Advanced data bus architecture using CDMA for highly reliable systems
Massachusetts Institute of Technology. Dept. of Electrical Engineering and Computer Science.
Sharon L. Donald, Joel E. Schindall and Alejandro D. Dominguez-Garcia.
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Conventional fault-tolerant architectures require extensive cross-strapping of redundant modules. The purpose of this thesis is to prove the feasibility of the use of code division multiple access (CDMA) to permit shared data bus architecture for fault-tolerant applications. Four families of pseudorandom codes, the Barker, gold, maximal length, and GPS C/A codes, were evaluated for their performances with respect to minimum signal gain under different uncertainties, such as varying voltage and noise levels. For data buses with three devices, the GPS C/A code performed the best. A voting process consisting of two rounds of voting, based on an extension of a solution to the Byzantine general's problem, was used to demonstrate that CDMA could be used successfully to contain a single fault in a data bus with three devices. Finally, extensions of this thesis were considered, such as having a variable number of devices on the advanced data bus system.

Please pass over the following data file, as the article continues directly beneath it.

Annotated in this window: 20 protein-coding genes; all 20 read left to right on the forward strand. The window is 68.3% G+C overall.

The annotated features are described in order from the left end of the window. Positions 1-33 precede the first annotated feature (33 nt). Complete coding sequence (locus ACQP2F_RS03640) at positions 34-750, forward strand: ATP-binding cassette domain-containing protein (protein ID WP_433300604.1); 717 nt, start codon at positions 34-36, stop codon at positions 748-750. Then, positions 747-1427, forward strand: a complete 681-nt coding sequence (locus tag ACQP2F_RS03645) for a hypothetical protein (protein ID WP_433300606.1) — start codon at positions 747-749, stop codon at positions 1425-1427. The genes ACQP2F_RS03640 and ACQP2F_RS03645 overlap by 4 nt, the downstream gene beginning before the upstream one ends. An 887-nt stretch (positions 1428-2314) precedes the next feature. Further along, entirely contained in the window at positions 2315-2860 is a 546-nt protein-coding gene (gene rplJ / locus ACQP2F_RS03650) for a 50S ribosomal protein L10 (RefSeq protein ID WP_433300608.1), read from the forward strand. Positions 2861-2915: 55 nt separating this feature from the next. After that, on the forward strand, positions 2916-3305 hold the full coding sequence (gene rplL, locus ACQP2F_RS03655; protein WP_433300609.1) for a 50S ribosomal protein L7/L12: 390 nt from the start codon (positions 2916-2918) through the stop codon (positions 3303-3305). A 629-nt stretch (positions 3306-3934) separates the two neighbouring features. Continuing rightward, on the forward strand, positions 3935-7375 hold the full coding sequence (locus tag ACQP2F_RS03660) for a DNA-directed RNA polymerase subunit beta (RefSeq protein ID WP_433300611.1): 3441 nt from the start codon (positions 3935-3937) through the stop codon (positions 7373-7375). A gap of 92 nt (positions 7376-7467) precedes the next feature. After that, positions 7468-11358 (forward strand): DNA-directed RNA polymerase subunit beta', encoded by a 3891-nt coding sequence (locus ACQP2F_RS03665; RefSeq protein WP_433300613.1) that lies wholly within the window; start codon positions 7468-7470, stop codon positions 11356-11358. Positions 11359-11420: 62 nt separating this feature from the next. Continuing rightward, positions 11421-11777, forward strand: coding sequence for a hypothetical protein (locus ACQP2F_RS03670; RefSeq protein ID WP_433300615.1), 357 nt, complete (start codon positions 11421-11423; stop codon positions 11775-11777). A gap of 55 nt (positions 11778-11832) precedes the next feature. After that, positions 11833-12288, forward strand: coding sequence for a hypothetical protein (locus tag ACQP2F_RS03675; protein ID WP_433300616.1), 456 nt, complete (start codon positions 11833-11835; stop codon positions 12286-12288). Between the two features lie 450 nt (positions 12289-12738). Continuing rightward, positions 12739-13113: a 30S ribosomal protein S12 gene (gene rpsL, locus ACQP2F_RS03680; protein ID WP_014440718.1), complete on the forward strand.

Thesis (M. Eng.)--Massachusetts Institute of Technology, Dept. of Electrical Engineering and Computer Science, 2007.This electronic version was submitted by the student author. The certified thesis is available in the Institute Archives and Special Collections.Includes bibliographical references (p. 69-70).
DepartmentMassachusetts Institute of Technology. Dept. of Electrical Engineering and Computer Science.
Massachusetts Institute of Technology
Electrical Engineering and Computer Science.